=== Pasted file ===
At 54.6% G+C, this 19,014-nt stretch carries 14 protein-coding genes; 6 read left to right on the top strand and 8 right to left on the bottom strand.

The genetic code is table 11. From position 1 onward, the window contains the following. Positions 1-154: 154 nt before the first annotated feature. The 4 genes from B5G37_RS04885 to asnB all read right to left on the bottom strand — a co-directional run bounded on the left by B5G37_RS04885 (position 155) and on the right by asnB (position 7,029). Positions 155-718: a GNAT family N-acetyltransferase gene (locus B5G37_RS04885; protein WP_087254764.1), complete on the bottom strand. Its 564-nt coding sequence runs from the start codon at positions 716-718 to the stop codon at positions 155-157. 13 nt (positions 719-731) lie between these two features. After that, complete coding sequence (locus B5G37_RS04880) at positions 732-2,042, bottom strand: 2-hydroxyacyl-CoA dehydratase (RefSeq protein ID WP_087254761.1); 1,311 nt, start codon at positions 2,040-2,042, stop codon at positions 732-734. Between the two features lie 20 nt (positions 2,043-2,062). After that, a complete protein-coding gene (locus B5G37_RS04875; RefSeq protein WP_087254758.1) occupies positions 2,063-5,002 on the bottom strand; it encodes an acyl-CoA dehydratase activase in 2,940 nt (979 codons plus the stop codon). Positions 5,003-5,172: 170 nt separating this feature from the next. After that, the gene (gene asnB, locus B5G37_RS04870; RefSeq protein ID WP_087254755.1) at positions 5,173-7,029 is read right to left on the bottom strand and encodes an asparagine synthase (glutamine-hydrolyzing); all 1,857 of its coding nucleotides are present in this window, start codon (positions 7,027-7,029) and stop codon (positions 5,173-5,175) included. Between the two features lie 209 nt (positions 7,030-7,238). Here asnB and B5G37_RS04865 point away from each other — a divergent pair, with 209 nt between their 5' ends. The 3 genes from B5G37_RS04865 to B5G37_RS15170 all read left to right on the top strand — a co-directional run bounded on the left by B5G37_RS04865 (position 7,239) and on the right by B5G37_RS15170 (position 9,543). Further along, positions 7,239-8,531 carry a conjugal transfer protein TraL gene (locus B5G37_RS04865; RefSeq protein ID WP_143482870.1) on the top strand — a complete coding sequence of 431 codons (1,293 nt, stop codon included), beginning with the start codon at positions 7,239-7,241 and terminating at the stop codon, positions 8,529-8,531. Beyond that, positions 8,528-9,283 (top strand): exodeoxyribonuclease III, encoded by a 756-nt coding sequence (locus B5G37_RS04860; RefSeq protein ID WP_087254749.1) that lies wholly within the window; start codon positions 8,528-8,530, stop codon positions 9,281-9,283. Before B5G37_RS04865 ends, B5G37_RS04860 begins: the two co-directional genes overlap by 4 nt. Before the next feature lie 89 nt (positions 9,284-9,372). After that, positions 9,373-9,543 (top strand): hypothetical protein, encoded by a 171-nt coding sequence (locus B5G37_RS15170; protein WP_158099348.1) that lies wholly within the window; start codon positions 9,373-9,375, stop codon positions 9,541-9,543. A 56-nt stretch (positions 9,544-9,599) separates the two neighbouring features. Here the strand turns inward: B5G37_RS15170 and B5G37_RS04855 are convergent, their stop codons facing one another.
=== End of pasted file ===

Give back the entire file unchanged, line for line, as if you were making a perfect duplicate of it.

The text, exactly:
At 54.6% G+C, this 19,014-nt stretch carries 14 protein-coding genes; 6 read left to right on the top strand and 8 right to left on the bottom strand.

The genetic code is table 11. From position 1 onward, the window contains the following. Positions 1-154: 154 nt before the first annotated feature. The 4 genes from B5G37_RS04885 to asnB all read right to left on the bottom strand — a co-directional run bounded on the left by B5G37_RS04885 (position 155) and on the right by asnB (position 7,029). Positions 155-718: a GNAT family N-acetyltransferase gene (locus B5G37_RS04885; protein WP_087254764.1), complete on the bottom strand. Its 564-nt coding sequence runs from the start codon at positions 716-718 to the stop codon at positions 155-157. 13 nt (positions 719-731) lie between these two features. After that, complete coding sequence (locus B5G37_RS04880) at positions 732-2,042, bottom strand: 2-hydroxyacyl-CoA dehydratase (RefSeq protein ID WP_087254761.1); 1,311 nt, start codon at positions 2,040-2,042, stop codon at positions 732-734. Between the two features lie 20 nt (positions 2,043-2,062). After that, a complete protein-coding gene (locus B5G37_RS04875; RefSeq protein WP_087254758.1) occupies positions 2,063-5,002 on the bottom strand; it encodes an acyl-CoA dehydratase activase in 2,940 nt (979 codons plus the stop codon). Positions 5,003-5,172: 170 nt separating this feature from the next. After that, the gene (gene asnB, locus B5G37_RS04870; RefSeq protein ID WP_087254755.1) at positions 5,173-7,029 is read right to left on the bottom strand and encodes an asparagine synthase (glutamine-hydrolyzing); all 1,857 of its coding nucleotides are present in this window, start codon (positions 7,027-7,029) and stop codon (positions 5,173-5,175) included. Between the two features lie 209 nt (positions 7,030-7,238). Here asnB and B5G37_RS04865 point away from each other — a divergent pair, with 209 nt between their 5' ends. The 3 genes from B5G37_RS04865 to B5G37_RS15170 all read left to right on the top strand — a co-directional run bounded on the left by B5G37_RS04865 (position 7,239) and on the right by B5G37_RS15170 (position 9,543). Further along, positions 7,239-8,531 carry a conjugal transfer protein TraL gene (locus B5G37_RS04865; RefSeq protein ID WP_143482870.1) on the top strand — a complete coding sequence of 431 codons (1,293 nt, stop codon included), beginning with the start codon at positions 7,239-7,241 and terminating at the stop codon, positions 8,529-8,531. Beyond that, positions 8,528-9,283 (top strand): exodeoxyribonuclease III, encoded by a 756-nt coding sequence (locus B5G37_RS04860; RefSeq protein ID WP_087254749.1) that lies wholly within the window; start codon positions 8,528-8,530, stop codon positions 9,281-9,283. Before B5G37_RS04865 ends, B5G37_RS04860 begins: the two co-directional genes overlap by 4 nt. Before the next feature lie 89 nt (positions 9,284-9,372). After that, positions 9,373-9,543 (top strand): hypothetical protein, encoded by a 171-nt coding sequence (locus B5G37_RS15170; protein WP_158099348.1) that lies wholly within the window; start codon positions 9,373-9,375, stop codon positions 9,541-9,543. A 56-nt stretch (positions 9,544-9,599) separates the two neighbouring features. Here the strand turns inward: B5G37_RS15170 and B5G37_RS04855 are convergent, their stop codons facing one another.